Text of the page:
Is your organization a potential cyberattack target? Large enterprises know they must answer yes to this question, and many make significant investments in cybersecurity as a result. But what if you’re a mid-market company or a small business: Do you still have a big target on your small or mid-size back? The answer is still a resounding yes — and here’s why.
Hackers and cybercriminals think about targets in terms of impact and the potential reward, and to realistically evaluate their level of risk, every organization needs to think that way, too.
So says BlackBerry Vice President of the Threat Research and Intelligence Ismael Valenzuela, who explained the concept to me in a recent video podcast interview.
“It's not necessarily about how much money you have, or the size of your organization. It's more about the impact and how much you are willing to pay,” clarifies Valenzuela. “If your business is a priority to you and is how you make a living, you can’t afford for your systems to be down,” he continues. “This increases the odds you would pay a ransom following a ransomware attack, in the hopes you get up and running again and get access to your data.”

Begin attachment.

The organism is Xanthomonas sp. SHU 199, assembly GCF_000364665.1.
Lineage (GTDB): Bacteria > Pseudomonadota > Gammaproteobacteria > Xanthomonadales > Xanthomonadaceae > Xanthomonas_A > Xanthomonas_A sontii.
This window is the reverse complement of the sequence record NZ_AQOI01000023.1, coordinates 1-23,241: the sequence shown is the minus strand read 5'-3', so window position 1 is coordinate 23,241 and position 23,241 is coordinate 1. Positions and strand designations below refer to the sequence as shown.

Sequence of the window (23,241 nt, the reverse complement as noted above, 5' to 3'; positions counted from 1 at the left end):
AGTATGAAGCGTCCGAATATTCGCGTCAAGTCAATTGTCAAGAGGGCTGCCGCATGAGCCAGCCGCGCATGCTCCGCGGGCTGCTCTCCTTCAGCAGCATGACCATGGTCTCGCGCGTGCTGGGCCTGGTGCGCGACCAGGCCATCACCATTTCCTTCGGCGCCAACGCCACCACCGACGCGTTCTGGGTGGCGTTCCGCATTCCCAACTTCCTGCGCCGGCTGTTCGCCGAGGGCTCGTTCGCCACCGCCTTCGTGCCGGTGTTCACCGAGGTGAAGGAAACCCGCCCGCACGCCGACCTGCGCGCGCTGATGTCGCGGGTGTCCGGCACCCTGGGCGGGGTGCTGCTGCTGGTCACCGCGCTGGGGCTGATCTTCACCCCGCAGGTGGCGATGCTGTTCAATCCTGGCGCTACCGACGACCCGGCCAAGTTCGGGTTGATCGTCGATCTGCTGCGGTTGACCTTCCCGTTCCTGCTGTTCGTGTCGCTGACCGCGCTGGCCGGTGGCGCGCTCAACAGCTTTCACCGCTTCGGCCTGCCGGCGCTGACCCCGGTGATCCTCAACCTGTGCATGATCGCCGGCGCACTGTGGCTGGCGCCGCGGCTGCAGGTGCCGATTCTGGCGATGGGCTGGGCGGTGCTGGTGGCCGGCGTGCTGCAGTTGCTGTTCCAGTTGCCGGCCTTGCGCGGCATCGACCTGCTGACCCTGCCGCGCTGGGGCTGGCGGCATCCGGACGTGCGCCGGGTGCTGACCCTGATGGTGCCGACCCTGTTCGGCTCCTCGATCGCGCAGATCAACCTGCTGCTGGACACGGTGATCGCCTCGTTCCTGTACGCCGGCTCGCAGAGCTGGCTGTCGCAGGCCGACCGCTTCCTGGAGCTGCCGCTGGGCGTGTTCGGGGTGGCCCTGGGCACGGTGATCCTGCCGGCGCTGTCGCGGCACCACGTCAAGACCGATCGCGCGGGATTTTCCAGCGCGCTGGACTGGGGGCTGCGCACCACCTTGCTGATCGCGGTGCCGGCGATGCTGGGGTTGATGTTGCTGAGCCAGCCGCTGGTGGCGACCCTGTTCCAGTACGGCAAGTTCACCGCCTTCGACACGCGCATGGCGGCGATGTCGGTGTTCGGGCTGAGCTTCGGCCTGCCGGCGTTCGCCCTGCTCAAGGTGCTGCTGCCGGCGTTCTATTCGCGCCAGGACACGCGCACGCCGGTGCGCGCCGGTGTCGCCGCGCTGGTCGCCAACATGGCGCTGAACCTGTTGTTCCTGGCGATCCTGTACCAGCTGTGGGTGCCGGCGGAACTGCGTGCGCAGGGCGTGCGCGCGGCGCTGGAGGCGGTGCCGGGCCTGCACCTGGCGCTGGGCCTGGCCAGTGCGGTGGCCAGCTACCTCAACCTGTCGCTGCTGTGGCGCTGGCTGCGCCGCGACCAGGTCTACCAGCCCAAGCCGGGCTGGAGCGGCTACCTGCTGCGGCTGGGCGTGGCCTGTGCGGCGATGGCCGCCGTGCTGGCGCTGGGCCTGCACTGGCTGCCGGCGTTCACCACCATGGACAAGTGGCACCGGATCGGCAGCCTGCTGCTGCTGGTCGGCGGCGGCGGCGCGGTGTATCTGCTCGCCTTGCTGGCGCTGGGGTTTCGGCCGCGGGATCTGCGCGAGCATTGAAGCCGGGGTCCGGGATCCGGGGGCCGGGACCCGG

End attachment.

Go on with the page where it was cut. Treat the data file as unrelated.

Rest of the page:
Valenzuela also cautions that small and mid-size organizations are often at risk of cyberattacks for another reason they may not consider.
“You might be a small fish, but if you work with larger companies and attackers can leverage this access to get into another organization, you are a potential target,” he explains. Once again, this type of attack is about impact: Compromise the small organization, potentially steal data or intellectual property, and then proceed to a goal of breaching that small organization's large business partner or client.
This was only one part of my livestream video conversation with Valenzuela during the 2023 RSA Conference in San Francisco. We also discussed the value of regularly updated and contextualized cyber threat intelligence that organizations of any size can act on. Watch the video now, on demand.